From the editors of Prevention magazine, the Flat Belly Diet claims that followers can lose up to 15 pounds in 32 days. Researched in part by a registered dietitian (always a good thing), the plan focuses on taking in monounsaturated fats (MUFAs) from foods like oils, nuts and seeds, olives, avocado and dark chocolate. The author promises that dieters will want to follow this type of eating for the long haul.
This 32-day plan includes a “Four Day Anti-Bloat Jumpstart” followed by a 4-week program. The jump start banishes caffeine and most sources of sodium from the diet to help promote a loss of water weight. The four-day meal plan is made up of low-fat foods, a minimal amount of starchy carbs and lots of lean protein and fruits and vegetables. Dieters must also guzzle “Sassy Water,” a concoction of water flavored with ginger, lemon, cucumber and mint created by contributing dietitian Cynthia Sass.
The four-week plan aims for a 1600-calorie per day plan made up of three, 400-calorie meals, plus a 400-calorie “snack pack” to work on throughout the day. Numerous options for breakfast, lunches and dinners are given for dieters to choose from, all of which include a dose of MUFA. Recipes are also included.
Exercise is encouraged but not a must on this diet. Chapter 10 includes an exercise plan designed by a Prevention staffer. The regimen highlights a one-month walking program, plus basic strength training and core exercises using light weights.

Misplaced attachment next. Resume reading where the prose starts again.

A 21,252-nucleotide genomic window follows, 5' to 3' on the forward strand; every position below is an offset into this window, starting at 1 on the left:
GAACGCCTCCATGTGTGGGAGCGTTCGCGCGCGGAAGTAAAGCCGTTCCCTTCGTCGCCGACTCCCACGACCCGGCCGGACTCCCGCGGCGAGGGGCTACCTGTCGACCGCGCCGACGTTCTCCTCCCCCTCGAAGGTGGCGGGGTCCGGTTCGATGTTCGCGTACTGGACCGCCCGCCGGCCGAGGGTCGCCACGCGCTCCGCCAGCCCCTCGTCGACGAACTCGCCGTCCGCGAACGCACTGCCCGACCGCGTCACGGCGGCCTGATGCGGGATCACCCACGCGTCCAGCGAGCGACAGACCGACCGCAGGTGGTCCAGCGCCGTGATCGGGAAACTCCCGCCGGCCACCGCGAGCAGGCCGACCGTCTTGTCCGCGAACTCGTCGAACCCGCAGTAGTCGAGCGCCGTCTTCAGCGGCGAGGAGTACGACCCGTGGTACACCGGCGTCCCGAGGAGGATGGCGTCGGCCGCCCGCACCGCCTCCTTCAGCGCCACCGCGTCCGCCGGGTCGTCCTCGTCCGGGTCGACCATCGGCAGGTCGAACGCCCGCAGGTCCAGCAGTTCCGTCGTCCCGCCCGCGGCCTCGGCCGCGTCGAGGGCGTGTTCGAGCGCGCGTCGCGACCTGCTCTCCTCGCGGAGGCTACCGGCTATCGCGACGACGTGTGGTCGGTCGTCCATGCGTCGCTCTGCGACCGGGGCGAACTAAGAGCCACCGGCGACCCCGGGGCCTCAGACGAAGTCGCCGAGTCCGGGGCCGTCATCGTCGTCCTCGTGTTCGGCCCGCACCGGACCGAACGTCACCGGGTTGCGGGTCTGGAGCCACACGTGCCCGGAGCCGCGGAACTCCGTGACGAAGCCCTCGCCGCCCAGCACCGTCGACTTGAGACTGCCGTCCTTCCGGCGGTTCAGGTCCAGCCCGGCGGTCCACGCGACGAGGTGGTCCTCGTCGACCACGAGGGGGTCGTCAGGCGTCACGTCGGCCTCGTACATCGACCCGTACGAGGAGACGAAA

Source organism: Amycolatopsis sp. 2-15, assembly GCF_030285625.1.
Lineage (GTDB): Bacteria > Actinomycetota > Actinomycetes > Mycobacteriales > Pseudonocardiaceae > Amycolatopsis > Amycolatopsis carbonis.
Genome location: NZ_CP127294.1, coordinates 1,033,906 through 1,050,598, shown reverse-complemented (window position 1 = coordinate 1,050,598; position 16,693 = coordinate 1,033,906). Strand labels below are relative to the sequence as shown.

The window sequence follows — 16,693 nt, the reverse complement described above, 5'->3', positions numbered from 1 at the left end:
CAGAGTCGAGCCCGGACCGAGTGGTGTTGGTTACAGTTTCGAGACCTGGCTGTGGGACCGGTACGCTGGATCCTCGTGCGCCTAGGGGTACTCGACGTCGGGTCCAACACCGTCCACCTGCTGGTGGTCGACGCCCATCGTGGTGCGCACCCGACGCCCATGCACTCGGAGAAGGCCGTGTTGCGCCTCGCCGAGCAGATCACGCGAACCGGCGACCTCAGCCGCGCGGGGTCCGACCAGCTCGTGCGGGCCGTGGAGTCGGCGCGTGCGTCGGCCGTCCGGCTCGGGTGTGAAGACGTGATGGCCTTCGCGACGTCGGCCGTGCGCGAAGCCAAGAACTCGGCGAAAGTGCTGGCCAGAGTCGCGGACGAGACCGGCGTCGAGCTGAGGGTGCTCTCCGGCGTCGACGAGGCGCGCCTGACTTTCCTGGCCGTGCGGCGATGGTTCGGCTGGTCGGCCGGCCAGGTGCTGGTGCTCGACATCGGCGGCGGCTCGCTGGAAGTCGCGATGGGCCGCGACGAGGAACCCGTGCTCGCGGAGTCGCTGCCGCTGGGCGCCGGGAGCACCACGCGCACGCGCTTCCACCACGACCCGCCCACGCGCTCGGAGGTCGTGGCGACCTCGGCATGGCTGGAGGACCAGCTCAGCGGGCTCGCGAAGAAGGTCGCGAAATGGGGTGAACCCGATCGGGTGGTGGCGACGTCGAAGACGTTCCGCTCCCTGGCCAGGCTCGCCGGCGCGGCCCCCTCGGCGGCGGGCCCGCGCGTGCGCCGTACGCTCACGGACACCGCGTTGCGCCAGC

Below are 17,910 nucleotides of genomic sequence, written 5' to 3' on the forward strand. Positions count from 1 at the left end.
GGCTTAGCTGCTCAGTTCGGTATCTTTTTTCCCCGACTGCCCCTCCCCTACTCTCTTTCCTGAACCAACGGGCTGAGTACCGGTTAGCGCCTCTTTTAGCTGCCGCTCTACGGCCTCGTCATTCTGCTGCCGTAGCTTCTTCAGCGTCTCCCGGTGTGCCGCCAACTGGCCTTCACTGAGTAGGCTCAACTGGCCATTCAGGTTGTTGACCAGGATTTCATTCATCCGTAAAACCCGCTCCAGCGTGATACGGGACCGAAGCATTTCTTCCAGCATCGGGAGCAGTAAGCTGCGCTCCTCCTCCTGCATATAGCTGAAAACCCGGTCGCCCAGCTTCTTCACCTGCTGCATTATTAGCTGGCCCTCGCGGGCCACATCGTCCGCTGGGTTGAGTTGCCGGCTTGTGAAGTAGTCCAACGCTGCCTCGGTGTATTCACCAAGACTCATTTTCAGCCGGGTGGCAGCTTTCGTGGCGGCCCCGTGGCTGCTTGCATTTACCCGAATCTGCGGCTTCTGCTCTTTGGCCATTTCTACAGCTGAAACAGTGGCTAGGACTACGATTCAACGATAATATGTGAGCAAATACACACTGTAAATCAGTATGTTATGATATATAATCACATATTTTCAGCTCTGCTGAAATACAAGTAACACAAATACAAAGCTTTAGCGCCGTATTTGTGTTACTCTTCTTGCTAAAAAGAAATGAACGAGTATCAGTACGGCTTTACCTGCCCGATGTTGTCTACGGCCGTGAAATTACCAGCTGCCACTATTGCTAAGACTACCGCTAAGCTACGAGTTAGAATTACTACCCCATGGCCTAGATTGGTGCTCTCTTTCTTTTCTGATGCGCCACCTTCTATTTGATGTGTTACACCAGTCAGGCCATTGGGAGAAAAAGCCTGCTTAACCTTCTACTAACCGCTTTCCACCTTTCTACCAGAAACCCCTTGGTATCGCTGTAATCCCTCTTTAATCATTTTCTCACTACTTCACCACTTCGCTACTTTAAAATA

The book retails for $15.99. For an additional $27, you can purchase the Flat Belly Cookbook or the Flat Belly Family Cookbook. Money aside, there’s a lot of information for dieters to wrap their brains around to truly grasp the concept behind this diet.
• Overall, a well-rounded program
• The plan involves proper education about nutrition
• Promotes cooking but also includes options for dining out
• Simple exercise is encouraged
The Not-So Good
• Meal prep and shopping for multiple ingredients may be too much for some
• 1600 calories might leave some people hungry
• Hydration is always good, but not sure all that Sassy Water is necessary
• MUFAs are healthy fats but not necessarily the key to successful weight loss
Bottom Line: The Flat Belly Diet is a sound diet plan, but as with any “plan,” there are plenty of rules to remember and follow. Dieters must be prepared to do their homework before getting started.
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Dana Angelo White, MS, RD, ATC, is a registered dietitian, certified athletic trainer and owner of Dana White Nutrition, Inc., which specializes in culinary and sports nutrition. See Dana’s full bio »